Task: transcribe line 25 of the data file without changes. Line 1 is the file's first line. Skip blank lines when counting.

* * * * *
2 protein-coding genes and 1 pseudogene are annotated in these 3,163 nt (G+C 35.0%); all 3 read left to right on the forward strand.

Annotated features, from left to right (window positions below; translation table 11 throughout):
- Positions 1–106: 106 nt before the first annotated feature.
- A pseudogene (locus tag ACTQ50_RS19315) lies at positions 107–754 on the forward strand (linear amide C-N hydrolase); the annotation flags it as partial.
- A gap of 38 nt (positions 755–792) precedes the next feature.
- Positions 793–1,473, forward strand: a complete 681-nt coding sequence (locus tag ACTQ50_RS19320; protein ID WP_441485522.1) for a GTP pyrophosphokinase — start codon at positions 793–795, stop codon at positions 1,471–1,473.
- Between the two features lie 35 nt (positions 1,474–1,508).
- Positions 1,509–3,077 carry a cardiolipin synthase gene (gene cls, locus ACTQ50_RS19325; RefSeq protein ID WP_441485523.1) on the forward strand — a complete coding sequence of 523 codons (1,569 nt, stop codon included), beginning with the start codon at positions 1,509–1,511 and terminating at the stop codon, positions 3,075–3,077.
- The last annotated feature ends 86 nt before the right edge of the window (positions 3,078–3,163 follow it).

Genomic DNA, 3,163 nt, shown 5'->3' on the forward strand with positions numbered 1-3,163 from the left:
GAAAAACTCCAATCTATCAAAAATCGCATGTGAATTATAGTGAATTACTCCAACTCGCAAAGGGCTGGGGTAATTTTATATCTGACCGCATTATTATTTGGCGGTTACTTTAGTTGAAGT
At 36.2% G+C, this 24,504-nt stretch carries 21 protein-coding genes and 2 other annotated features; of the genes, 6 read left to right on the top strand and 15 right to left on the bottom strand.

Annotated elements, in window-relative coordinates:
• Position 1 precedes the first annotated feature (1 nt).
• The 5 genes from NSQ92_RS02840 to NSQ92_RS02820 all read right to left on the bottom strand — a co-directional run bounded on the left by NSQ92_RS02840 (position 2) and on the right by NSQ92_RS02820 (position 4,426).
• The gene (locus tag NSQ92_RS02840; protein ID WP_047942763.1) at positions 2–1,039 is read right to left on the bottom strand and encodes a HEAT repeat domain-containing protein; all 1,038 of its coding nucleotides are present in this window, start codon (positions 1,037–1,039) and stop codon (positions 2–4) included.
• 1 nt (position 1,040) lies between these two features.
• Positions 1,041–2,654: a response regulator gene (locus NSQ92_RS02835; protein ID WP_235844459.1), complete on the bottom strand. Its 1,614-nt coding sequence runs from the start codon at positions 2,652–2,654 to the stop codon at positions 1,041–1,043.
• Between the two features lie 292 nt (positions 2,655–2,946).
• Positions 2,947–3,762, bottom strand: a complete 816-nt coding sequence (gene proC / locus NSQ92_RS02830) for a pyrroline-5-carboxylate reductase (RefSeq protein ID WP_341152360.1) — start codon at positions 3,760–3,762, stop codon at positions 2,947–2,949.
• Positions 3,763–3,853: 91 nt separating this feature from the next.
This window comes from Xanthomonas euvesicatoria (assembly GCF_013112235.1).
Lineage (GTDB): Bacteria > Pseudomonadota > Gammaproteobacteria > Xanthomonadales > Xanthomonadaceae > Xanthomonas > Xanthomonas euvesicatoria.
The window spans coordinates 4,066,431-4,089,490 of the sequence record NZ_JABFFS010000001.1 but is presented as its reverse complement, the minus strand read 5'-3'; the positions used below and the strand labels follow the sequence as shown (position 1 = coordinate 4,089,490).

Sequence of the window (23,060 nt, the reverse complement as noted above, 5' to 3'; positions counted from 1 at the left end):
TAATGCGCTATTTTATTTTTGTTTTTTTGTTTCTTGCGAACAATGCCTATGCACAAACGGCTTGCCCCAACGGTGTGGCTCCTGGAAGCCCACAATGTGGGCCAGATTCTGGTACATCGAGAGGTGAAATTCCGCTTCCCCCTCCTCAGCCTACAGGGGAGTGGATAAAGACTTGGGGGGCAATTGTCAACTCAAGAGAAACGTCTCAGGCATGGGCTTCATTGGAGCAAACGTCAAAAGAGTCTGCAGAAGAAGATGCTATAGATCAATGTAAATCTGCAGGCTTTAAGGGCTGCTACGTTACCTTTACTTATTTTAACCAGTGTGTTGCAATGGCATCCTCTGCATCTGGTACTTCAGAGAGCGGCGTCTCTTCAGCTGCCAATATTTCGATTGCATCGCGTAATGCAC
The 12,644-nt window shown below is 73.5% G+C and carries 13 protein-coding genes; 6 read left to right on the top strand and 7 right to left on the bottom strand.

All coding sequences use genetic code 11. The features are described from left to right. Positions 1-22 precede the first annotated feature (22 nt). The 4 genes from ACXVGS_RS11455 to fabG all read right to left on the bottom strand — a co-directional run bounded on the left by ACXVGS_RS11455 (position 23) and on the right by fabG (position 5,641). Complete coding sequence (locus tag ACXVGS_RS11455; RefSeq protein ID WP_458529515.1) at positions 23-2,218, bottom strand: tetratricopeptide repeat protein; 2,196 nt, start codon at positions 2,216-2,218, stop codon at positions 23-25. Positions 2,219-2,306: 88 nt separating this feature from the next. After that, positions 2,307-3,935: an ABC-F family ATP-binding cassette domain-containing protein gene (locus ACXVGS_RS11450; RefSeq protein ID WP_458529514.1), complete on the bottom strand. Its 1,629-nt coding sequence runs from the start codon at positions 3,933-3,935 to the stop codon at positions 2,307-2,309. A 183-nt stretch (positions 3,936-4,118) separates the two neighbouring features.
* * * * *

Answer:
Sequence of the window (23,060 nt, the reverse complement as noted above, 5' to 3'; positions counted from 1 at the left end):